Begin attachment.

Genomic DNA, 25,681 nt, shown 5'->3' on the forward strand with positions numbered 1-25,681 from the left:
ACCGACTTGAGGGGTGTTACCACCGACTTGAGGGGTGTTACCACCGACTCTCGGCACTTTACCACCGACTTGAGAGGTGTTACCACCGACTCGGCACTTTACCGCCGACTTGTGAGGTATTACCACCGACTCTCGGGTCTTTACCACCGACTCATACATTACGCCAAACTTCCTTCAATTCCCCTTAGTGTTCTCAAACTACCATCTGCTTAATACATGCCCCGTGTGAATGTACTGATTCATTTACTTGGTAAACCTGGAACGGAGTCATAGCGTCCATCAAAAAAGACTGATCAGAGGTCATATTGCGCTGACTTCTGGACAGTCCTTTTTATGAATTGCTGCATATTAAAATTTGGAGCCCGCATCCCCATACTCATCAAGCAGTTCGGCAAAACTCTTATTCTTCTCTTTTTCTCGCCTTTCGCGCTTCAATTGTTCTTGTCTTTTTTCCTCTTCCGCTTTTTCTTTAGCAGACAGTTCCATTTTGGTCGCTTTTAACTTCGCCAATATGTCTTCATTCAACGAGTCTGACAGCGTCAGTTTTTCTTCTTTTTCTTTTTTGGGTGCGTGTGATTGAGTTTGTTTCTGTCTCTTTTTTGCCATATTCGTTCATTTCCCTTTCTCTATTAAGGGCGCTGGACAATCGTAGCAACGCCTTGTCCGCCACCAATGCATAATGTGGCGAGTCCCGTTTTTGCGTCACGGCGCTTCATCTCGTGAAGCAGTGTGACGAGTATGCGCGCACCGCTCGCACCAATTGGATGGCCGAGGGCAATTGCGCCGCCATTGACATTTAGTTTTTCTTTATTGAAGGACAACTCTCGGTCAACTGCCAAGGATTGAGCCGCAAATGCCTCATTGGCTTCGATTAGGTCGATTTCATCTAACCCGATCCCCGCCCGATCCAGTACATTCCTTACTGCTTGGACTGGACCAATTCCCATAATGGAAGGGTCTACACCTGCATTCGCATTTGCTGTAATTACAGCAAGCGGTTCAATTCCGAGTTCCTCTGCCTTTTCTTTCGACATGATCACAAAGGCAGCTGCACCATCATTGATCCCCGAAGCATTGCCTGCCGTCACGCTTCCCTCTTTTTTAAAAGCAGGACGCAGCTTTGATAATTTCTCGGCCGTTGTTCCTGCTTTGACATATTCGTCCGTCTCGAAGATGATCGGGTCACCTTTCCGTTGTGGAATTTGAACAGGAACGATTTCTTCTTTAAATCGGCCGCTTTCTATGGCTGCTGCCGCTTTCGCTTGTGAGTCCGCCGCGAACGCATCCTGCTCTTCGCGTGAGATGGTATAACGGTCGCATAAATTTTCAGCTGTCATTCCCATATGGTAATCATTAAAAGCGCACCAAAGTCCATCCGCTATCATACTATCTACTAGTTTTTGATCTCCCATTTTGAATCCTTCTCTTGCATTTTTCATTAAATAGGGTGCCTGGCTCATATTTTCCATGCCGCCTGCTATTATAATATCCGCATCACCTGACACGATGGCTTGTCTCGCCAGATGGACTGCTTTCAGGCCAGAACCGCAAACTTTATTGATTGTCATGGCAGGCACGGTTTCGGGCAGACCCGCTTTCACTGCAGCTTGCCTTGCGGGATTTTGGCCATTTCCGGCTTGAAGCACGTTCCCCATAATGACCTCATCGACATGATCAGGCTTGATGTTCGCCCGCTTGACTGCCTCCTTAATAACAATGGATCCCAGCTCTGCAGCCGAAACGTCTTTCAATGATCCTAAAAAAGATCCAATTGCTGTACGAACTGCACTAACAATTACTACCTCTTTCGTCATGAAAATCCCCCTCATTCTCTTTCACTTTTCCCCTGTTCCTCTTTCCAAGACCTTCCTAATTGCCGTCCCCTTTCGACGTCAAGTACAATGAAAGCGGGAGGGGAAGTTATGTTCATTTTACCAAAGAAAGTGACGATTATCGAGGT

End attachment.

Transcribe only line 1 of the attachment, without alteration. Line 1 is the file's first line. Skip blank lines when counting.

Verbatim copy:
Genomic DNA, 25,681 nt, shown 5'->3' on the forward strand with positions numbered 1-25,681 from the left: